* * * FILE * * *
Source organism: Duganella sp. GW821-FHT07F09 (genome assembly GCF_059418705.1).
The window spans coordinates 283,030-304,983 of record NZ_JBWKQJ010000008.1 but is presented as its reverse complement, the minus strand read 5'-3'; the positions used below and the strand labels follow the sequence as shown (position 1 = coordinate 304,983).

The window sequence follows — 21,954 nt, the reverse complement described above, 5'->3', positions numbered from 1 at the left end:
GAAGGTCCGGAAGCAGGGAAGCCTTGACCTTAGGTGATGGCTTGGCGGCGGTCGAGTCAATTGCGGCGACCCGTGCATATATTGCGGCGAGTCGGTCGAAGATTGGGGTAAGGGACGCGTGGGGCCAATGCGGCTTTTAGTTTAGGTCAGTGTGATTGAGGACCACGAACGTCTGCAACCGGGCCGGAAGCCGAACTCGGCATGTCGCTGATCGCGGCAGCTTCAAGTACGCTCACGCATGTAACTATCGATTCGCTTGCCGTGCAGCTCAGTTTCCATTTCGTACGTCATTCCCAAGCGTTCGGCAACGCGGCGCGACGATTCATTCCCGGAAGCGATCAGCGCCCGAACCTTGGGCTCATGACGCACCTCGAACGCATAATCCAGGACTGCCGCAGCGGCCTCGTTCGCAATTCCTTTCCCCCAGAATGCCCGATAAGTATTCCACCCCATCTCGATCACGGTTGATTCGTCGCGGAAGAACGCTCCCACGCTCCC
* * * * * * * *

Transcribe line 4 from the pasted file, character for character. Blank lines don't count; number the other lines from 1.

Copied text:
GAAGGTCCGGAAGCAGGGAAGCCTTGACCTTAGGTGATGGCTTGGCGGCGGTCGAGTCAATTGCGGCGACCCGTGCATATATTGCGGCGAGTCGGTCGAAGATTGGGGTAAGGGACGCGTGGGGCCAATGCGGCTTTTAGTTTAGGTCAGTGTGATTGAGGACCACGAACGTCTGCAACCGGGCCGGAAGCCGAACTCGGCATGTCGCTGATCGCGGCAGCTTCAAGTACGCTCACGCATGTAACTATCGATTCGCTTGCCGTGCAGCTCAGTTTCCATTTCGTACGTCATTCCCAAGCGTTCGGCAACGCGGCGCGACGATTCATTCCCGGAAGCGATCAGCGCCCGAACCTTGGGCTCATGACGCACCTCGAACGCATAATCCAGGACTGCCGCAGCGGCCTCGTTCGCAATTCCTTTCCCCCAGAATGCCCGATAAGTATTCCACCCCATCTCGATCACGGTTGATTCGTCGCGGAAGAACGCTCCCACGCTCCC